Chinese student targeted in ‘racially motivated’ attack in New Zealand

The Chinese consulate in Auckland has urged the local police to investigate a “racially motivated” attack on a Chinese teenager.

The 16-year-old was attacked by an unidentified person on a bus in the city at around 9am on Friday – a public holiday to mark Matariki, the Māori New Year.

The boy has lived in New Zealand for seven years, according to The New Zealand Herald, which said he had been attacked by a woman with a metal bar.

The boy, who did not want to be named, told the newspaper “a woman started verbally abusing me and then immediately started to physically abuse me.”

The newspaper described the incident as “racially motivated” and said the woman had shouted racial slurs at the boy before attacking him, knocking out three of his teeth and damaging another two.

According to Mao Peng, an independent Chinese journalist based in Auckland who goes by the name “Portia” on X, formerly Twitter, a 75-year-old Chinese man on the bus intervened and prevented the boy from suffering further injury.



Axe-wielding man attacks diners at Chinese restaurants in New Zealand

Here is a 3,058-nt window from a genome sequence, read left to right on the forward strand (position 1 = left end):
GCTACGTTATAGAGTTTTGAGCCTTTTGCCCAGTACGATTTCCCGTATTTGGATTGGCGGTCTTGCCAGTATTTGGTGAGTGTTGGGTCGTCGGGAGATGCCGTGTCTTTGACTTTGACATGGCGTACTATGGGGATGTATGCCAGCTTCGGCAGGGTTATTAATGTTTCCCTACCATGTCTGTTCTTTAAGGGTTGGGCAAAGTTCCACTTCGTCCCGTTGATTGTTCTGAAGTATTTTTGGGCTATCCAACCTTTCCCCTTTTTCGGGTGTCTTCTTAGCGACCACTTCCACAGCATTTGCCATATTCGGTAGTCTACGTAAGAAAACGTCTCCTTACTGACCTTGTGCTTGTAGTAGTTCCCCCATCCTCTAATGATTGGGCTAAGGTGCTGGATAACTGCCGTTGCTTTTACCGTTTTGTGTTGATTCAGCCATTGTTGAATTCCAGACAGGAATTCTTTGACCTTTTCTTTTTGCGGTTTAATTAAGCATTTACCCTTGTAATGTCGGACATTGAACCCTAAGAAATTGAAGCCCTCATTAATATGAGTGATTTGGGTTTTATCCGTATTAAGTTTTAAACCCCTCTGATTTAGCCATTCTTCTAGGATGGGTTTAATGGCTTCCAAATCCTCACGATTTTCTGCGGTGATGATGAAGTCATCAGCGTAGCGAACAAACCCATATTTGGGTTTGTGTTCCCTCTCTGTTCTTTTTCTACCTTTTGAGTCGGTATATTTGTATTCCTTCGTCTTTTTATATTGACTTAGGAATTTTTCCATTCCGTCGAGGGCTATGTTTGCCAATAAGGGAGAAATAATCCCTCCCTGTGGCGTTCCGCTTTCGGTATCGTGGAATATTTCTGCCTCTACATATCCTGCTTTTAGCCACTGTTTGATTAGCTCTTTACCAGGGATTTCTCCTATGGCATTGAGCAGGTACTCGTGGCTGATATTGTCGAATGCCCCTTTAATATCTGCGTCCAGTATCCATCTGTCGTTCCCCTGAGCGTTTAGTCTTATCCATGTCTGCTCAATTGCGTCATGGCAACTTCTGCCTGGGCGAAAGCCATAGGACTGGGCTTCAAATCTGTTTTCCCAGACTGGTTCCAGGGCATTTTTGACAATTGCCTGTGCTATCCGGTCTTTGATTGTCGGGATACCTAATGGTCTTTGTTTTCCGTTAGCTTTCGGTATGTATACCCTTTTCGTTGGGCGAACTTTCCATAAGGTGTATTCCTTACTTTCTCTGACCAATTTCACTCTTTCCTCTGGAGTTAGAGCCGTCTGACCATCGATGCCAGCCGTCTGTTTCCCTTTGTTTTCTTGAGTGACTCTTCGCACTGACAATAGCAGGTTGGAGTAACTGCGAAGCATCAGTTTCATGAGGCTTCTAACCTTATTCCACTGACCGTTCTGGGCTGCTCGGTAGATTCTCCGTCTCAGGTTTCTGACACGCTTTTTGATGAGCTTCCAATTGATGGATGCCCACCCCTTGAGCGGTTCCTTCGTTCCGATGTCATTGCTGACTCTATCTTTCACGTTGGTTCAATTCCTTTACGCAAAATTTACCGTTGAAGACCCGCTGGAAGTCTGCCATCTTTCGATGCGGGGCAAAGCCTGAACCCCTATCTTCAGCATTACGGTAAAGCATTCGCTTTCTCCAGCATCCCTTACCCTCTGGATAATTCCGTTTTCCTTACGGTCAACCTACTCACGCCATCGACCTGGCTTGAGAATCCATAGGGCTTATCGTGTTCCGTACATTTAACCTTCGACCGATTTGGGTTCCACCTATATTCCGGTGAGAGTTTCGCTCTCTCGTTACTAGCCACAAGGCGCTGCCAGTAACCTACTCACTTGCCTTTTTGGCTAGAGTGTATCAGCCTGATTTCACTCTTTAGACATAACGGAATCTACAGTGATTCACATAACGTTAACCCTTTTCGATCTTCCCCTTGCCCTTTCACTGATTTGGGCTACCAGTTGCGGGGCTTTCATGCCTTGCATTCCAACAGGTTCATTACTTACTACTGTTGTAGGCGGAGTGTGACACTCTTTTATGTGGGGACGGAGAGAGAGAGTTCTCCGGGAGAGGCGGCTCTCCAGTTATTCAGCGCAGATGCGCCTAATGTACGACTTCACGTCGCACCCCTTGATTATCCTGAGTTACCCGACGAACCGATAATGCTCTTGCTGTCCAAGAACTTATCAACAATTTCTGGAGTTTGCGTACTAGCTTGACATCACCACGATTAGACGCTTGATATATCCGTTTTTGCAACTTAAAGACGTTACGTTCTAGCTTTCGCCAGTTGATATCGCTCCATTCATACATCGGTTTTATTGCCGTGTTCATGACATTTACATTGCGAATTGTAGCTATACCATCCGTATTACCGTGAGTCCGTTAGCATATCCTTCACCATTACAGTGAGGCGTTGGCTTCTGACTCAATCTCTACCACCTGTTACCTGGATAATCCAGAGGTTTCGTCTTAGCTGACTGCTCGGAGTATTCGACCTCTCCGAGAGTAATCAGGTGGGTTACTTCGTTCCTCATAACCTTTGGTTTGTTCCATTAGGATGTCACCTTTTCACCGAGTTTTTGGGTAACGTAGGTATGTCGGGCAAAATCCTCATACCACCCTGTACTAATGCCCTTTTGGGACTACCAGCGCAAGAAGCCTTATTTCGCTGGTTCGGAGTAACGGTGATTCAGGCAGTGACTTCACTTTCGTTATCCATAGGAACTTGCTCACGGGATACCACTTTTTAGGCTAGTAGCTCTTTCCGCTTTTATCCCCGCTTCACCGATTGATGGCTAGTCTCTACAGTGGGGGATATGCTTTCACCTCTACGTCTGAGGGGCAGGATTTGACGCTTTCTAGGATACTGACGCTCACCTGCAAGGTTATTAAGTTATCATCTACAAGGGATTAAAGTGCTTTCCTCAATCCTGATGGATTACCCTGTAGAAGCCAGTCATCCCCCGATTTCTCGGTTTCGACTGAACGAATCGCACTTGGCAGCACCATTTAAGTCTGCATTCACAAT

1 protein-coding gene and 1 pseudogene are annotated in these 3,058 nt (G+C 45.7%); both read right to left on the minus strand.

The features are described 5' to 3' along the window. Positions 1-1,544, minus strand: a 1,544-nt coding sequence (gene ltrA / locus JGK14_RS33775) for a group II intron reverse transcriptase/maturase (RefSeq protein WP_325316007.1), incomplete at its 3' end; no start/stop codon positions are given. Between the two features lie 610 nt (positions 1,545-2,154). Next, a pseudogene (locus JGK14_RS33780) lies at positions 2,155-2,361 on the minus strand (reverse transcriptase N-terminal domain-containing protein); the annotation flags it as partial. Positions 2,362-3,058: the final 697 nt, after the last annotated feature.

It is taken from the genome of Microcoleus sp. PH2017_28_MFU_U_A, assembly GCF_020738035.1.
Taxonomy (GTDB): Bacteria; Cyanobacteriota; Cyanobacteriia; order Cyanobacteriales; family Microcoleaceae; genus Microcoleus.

Axe-wielding man attacks diners at Chinese restaurants in New Zealand

The man told Mao that shortly before the bus started, a passenger who appeared to be a heavyset Maori woman in her 40s got on carrying a metre-long iron bar.

Mao also managed to speak to the boy’s mother, who said her family migrated to New Zealand about seven years ago. She said her son was on the way to play basketball with his friends at the time of the attack.

The Chinese consulate in Auckland said it was “deeply shocked and saddened” and had activated its consular emergency response mechanism as soon as it learned about the incident, and had contacted the family to express its condolences.

Police told the newspaper they are still searching for the attacker.

Foreign Minister Wang Yi made a visit to New Zealand in March, the most senior Chinese official to visit the country since 2017.

Wang described China’s relations with New Zealand as “a force for stability” and announced that New Zealand citizens would be able to visit the country without a visa for stays of 15 days or fewer.

Hu Xijin, former editor-in-chief of the nationalist tabloid Global Times, wrote on the social media platform Weibo that “Chinese people face far more risks outside their country than foreigners do in China”.

Last week a Chinese woman was killed when she came to the aid of a Japanese woman and child who were attacked by a man armed with a knife in the eastern city of Suzhou.



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